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Book Talk: Elizabeth Pisani on travelling rough in Indonesia
November 20, 2014 / 5:17 AM / in 3 years

Book Talk: Elizabeth Pisani on travelling rough in Indonesia

UBUD Bali (Reuters) - Elizabeth Pisani produced her remarkable book “Indonesia, Etc. Exploring the Improbable Nation” after a 13-month journey around the archipelago during which she followed one rule: Just say yes to any invitation.

For instance, on her way to a boxing match in Sumba, an island closer to Australia than to Java, she asked for directions from a guy who decided to show the way himself.

But first they had to stop at the house of the village school teacher, the most respected person in the village. A light was hooked up to a motorcycle engine because the village had no electricity.

She joined a group of men drinking a fairly intoxicating coconut toddy. The women in the kitchen were preparing a feast, which featured a blackened piece of meat.

“So you eat dog?” the school teacher asked after Pisani had tucked into the meal. “No, I don’t like to eat dog,“ Pisani recalled answering, ”and I especially don’t like to eat dog liver,” which is what she was eating.

That was one incident she did not include in the book, which is filled with other such random and unexpected encounters.

Pisani first went to Indonesia as a reporter for Reuters in 1989. She left to work on an advanced degree in epidemiology and medical demographics, returning to Indonesia for four years at the start of the century to work on an HIV project with the public health ministry. That led to her first book in 2008, “The Wisdom of Whores”, a frank account of her field experiences.

Reuters caught up with Pisani at a writers festival in Bali.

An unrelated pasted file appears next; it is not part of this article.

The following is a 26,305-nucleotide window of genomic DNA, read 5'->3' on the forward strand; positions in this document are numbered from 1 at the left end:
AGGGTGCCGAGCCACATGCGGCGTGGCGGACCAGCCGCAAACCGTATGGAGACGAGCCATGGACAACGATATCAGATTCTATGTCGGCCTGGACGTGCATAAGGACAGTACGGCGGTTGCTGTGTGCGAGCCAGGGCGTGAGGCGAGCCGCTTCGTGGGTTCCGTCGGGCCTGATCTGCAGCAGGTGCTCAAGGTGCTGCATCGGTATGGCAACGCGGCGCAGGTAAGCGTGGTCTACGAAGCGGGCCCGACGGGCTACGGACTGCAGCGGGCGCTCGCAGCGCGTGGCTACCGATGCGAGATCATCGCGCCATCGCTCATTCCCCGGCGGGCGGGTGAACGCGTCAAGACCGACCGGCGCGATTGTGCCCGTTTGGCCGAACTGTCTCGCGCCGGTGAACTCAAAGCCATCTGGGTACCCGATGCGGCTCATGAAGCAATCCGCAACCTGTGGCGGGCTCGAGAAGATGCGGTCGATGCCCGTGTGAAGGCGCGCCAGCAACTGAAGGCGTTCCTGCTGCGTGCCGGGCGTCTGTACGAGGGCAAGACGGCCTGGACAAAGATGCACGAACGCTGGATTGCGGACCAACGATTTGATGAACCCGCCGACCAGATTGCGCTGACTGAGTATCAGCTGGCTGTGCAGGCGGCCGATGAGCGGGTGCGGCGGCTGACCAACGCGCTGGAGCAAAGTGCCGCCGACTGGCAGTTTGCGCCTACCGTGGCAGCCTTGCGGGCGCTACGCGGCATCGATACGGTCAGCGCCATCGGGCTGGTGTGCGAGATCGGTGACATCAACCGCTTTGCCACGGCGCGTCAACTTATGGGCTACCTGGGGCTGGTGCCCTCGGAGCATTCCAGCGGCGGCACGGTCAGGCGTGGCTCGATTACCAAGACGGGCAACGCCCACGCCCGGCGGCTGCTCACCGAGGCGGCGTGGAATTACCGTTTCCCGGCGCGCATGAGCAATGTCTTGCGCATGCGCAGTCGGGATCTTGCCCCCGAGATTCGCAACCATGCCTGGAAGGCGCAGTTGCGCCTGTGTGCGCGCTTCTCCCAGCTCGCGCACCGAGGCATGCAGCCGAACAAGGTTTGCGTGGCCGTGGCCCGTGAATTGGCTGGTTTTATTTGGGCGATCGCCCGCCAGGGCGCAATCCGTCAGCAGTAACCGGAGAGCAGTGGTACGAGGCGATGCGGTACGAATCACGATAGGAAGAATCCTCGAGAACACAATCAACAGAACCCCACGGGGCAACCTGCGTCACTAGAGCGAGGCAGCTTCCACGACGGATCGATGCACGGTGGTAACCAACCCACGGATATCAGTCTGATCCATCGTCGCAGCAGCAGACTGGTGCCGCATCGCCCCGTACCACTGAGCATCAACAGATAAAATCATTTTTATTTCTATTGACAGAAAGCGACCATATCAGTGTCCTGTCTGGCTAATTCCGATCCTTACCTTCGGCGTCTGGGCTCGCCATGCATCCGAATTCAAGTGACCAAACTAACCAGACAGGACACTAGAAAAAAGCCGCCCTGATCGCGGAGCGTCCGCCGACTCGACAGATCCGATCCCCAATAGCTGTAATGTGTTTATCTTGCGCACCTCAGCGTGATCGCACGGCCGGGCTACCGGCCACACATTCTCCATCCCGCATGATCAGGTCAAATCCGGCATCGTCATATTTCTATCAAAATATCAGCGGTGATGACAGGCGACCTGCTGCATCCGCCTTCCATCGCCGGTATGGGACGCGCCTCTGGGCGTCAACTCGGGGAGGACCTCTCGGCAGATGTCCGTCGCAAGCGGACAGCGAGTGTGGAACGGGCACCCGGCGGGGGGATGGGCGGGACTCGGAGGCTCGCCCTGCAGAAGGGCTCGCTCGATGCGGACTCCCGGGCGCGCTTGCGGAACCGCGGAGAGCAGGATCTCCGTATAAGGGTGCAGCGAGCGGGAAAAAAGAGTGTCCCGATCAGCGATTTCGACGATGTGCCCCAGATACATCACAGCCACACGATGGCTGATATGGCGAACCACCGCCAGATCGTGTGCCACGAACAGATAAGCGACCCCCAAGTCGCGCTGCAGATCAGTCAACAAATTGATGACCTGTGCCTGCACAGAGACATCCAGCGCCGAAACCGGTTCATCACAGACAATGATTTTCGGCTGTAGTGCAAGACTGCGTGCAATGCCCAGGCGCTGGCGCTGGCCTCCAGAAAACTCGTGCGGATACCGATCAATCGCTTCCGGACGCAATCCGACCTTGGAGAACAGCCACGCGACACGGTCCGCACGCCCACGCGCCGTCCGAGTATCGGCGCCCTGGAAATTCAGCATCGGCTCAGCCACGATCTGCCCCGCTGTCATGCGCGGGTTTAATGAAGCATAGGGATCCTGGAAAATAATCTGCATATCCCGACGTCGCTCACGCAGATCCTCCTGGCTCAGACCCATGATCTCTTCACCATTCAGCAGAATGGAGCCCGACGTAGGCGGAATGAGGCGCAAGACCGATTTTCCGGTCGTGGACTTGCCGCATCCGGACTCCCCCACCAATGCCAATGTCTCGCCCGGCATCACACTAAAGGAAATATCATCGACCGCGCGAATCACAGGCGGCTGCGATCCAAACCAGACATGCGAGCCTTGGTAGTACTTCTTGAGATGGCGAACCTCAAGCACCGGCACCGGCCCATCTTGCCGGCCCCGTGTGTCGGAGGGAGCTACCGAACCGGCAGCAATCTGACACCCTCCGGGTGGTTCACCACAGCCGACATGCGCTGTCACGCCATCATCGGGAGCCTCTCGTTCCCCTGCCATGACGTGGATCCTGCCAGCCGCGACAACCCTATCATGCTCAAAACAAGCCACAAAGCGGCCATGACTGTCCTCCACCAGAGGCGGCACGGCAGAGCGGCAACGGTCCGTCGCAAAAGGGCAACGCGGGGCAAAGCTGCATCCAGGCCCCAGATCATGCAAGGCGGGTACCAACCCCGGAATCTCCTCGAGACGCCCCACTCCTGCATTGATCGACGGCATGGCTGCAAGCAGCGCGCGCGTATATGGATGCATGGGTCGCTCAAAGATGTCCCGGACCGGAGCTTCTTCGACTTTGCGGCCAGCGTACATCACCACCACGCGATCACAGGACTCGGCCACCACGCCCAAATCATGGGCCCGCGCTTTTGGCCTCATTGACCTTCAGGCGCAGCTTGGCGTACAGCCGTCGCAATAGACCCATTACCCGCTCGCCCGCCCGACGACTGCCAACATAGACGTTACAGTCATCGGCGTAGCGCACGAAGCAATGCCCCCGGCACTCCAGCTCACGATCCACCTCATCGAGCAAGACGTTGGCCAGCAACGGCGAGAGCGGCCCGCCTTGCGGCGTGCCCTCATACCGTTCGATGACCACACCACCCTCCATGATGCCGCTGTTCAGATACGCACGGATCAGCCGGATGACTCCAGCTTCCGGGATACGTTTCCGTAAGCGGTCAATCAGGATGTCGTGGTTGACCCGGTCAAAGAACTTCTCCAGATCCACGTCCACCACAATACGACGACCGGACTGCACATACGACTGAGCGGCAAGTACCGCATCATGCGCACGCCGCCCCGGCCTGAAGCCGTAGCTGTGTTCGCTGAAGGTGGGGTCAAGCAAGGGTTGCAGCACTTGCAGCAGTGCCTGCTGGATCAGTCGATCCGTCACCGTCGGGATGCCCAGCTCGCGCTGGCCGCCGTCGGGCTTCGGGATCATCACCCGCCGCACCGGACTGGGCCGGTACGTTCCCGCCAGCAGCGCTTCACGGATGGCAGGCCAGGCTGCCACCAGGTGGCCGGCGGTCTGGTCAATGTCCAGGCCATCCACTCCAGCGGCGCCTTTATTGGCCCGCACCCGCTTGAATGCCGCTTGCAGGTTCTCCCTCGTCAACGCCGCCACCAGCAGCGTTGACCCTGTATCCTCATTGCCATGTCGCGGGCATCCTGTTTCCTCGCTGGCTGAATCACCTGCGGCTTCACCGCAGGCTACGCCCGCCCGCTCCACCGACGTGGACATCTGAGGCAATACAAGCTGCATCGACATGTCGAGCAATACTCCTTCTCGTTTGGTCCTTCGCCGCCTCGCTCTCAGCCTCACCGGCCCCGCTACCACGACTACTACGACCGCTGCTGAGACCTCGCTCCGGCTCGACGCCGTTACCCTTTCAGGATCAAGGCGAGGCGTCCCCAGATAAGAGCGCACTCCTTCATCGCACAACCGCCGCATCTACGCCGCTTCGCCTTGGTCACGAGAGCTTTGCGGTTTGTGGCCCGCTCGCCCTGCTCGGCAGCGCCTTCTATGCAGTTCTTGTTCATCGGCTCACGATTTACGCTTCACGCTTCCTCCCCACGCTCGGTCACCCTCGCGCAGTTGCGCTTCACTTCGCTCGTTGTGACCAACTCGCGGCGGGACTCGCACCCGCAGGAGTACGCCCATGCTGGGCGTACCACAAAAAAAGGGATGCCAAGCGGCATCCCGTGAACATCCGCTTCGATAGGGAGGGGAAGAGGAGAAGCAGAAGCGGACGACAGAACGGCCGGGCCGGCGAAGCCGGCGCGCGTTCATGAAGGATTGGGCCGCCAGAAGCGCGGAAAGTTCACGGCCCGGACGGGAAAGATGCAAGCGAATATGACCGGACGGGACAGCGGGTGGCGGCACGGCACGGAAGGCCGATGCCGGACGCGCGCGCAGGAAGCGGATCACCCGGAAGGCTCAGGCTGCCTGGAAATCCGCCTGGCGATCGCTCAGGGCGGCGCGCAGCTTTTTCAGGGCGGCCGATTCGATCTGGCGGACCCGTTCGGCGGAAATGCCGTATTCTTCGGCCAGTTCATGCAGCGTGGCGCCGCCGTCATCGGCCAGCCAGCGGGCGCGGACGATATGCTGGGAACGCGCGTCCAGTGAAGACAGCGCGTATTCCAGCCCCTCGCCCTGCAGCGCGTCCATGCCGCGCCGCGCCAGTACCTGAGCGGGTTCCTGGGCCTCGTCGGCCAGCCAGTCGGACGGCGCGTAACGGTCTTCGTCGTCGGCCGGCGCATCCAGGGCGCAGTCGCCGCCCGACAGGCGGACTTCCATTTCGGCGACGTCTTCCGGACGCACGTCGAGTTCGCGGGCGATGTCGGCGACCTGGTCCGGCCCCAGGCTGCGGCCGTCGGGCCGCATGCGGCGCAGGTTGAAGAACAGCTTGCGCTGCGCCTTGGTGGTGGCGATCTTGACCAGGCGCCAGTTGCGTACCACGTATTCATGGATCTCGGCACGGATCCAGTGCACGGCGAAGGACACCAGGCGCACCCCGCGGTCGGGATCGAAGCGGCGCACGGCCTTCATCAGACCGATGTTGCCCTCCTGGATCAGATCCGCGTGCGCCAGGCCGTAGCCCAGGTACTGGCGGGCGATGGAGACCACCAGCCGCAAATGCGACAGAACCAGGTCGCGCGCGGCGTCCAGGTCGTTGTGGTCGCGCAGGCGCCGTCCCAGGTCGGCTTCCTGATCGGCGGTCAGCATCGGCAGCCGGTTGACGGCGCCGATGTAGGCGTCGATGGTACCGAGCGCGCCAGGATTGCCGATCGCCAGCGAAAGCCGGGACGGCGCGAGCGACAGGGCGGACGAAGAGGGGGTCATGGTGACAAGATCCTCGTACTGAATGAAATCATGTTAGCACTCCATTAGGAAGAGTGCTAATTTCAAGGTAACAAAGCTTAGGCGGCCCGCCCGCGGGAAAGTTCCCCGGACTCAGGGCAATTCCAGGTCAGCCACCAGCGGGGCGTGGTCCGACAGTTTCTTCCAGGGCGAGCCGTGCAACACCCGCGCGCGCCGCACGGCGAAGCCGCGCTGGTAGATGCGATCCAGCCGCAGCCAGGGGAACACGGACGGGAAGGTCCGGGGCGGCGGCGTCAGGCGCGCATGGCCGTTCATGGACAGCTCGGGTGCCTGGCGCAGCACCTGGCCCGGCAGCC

Q: Why did you want to write this book?

A: I found there was plenty written about Indonesian politics and the military, but very little about culture and society, especially in the outer islands. And for a country of its size, the fourth-most populous in the world, few know about it.

Q: You’ve been a frequent visitor to Indonesia over the past 20 years? What’s the allure?

A: Indonesia is like a bad boyfriend: generous, exciting, warm and welcoming in the beginning; then turning nasty and hurtful...You know it’s going to end in tears, and yet you keep coming back for more.

Q: Did you have a big question you were trying to answer?

A: There is no thesis for Indonesia because it is a nation that logically should not even be one. That’s why the subtitle is “Exploring the Improbable Nation”.

Q: So where does “Indonesia, Etc” come from?

A: From Indonesia’s Declaration of Independence in 1945. Part of it says “Matters relating to the transfer of power etc. will be executed carefully and as soon as possible”. They’re still working on that “etc”.

Q: Did you start out with a travel plan?

A: The journey stretched for 13 months over 2011-12. I started in Sumba and travelled east in a rough counterclockwise circle...I deliberately left Java for last because Java historically has tended to be the colonising force for the outer islands and Jakarta dominates over Java...If I had done Java first I would have inevitably seen Indonesia through that lens.

Q: How did you get around?

A; I travelled mostly on boats, ferries between islands, motorbikes on the islands, rickety buses blaring Indonesian pop and had sick-bags swinging from the ceiling. Sometimes I lucked onto a chartered plane.

Q: Did you have rules in your travel reporting?

A; I had two rules. One of them was a core principle of epidemiology, which is random selection...The other rule was ‘just say yes’ to invitations.

Reporting by Bill Tarrant; Editing by Michael Roddy and David Gregorio

Our Standards:The Thomson Reuters Trust Principles.
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